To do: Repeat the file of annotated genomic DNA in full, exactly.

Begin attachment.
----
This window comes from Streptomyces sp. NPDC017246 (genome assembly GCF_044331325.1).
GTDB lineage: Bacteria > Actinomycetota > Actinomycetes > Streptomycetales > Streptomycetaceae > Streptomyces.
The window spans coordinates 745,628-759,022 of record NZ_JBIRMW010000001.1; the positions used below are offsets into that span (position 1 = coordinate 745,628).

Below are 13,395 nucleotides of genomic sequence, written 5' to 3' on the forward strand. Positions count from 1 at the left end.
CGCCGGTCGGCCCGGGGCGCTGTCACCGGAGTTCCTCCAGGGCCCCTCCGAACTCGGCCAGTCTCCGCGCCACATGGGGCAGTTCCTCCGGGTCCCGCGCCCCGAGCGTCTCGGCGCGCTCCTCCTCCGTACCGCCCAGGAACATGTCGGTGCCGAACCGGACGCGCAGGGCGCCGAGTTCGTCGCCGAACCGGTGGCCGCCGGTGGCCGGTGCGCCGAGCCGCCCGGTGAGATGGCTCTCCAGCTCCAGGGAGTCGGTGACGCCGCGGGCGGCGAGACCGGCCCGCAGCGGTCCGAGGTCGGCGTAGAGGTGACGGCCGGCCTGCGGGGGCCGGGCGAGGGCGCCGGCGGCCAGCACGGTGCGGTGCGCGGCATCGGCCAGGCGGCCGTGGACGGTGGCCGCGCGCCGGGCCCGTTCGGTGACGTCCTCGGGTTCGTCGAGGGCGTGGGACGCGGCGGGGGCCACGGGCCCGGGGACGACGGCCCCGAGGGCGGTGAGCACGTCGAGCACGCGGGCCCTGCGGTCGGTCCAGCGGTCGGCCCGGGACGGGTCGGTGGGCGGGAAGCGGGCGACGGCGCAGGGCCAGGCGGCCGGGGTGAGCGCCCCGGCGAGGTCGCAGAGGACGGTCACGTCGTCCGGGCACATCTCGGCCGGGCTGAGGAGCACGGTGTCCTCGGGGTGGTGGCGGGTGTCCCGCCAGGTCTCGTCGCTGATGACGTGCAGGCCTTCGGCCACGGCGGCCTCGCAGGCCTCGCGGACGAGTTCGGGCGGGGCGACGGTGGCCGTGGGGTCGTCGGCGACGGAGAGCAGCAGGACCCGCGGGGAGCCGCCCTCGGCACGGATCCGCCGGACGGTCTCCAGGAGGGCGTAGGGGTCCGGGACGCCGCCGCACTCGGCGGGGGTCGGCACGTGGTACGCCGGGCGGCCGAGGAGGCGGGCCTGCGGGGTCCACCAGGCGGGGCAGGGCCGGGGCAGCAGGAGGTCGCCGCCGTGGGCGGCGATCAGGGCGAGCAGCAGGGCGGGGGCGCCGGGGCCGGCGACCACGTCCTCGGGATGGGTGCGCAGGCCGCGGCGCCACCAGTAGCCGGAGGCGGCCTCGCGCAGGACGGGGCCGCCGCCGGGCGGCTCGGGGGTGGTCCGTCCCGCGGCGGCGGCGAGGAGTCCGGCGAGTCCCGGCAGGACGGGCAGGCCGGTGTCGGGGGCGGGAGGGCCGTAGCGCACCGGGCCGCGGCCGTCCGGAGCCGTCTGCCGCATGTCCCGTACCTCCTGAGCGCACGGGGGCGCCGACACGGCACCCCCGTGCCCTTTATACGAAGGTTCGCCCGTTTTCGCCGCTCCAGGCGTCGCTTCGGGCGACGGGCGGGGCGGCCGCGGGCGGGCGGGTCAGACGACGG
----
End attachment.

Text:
This window comes from Streptomyces sp. NPDC017246 (genome assembly GCF_044331325.1).
GTDB lineage: Bacteria > Actinomycetota > Actinomycetes > Streptomycetales > Streptomycetaceae > Streptomyces.
The window spans coordinates 745,628-759,022 of record NZ_JBIRMW010000001.1; the positions used below are offsets into that span (position 1 = coordinate 745,628).

Below are 13,395 nucleotides of genomic sequence, written 5' to 3' on the forward strand. Positions count from 1 at the left end.
CGCCGGTCGGCCCGGGGCGCTGTCACCGGAGTTCCTCCAGGGCCCCTCCGAACTCGGCCAGTCTCCGCGCCACATGGGGCAGTTCCTCCGGGTCCCGCGCCCCGAGCGTCTCGGCGCGCTCCTCCTCCGTACCGCCCAGGAACATGTCGGTGCCGAACCGGACGCGCAGGGCGCCGAGTTCGTCGCCGAACCGGTGGCCGCCGGTGGCCGGTGCGCCGAGCCGCCCGGTGAGATGGCTCTCCAGCTCCAGGGAGTCGGTGACGCCGCGGGCGGCGAGACCGGCCCGCAGCGGTCCGAGGTCGGCGTAGAGGTGACGGCCGGCCTGCGGGGGCCGGGCGAGGGCGCCGGCGGCCAGCACGGTGCGGTGCGCGGCATCGGCCAGGCGGCCGTGGACGGTGGCCGCGCGCCGGGCCCGTTCGGTGACGTCCTCGGGTTCGTCGAGGGCGTGGGACGCGGCGGGGGCCACGGGCCCGGGGACGACGGCCCCGAGGGCGGTGAGCACGTCGAGCACGCGGGCCCTGCGGTCGGTCCAGCGGTCGGCCCGGGACGGGTCGGTGGGCGGGAAGCGGGCGACGGCGCAGGGCCAGGCGGCCGGGGTGAGCGCCCCGGCGAGGTCGCAGAGGACGGTCACGTCGTCCGGGCACATCTCGGCCGGGCTGAGGAGCACGGTGTCCTCGGGGTGGTGGCGGGTGTCCCGCCAGGTCTCGTCGCTGATGACGTGCAGGCCTTCGGCCACGGCGGCCTCGCAGGCCTCGCGGACGAGTTCGGGCGGGGCGACGGTGGCCGTGGGGTCGTCGGCGACGGAGAGCAGCAGGACCCGCGGGGAGCCGCCCTCGGCACGGATCCGCCGGACGGTCTCCAGGAGGGCGTAGGGGTCCGGGACGCCGCCGCACTCGGCGGGGGTCGGCACGTGGTACGCCGGGCGGCCGAGGAGGCGGGCCTGCGGGGTCCACCAGGCGGGGCAGGGCCGGGGCAGCAGGAGGTCGCCGCCGTGGGCGGCGATCAGGGCGAGCAGCAGGGCGGGGGCGCCGGGGCCGGCGACCACGTCCTCGGGATGGGTGCGCAGGCCGCGGCGCCACCAGTAGCCGGAGGCGGCCTCGCGCAGGACGGGGCCGCCGCCGGGCGGCTCGGGGGTGGTCCGTCCCGCGGCGGCGGCGAGGAGTCCGGCGAGTCCCGGCAGGACGGGCAGGCCGGTGTCGGGGGCGGGAGGGCCGTAGCGCACCGGGCCGCGGCCGTCCGGAGCCGTCTGCCGCATGTCCCGTACCTCCTGAGCGCACGGGGGCGCCGACACGGCACCCCCGTGCCCTTTATACGAAGGTTCGCCCGTTTTCGCCGCTCCAGGCGTCGCTTCGGGCGACGGGCGGGGCGGCCGCGGGCGGGCGGGTCAGACGACGG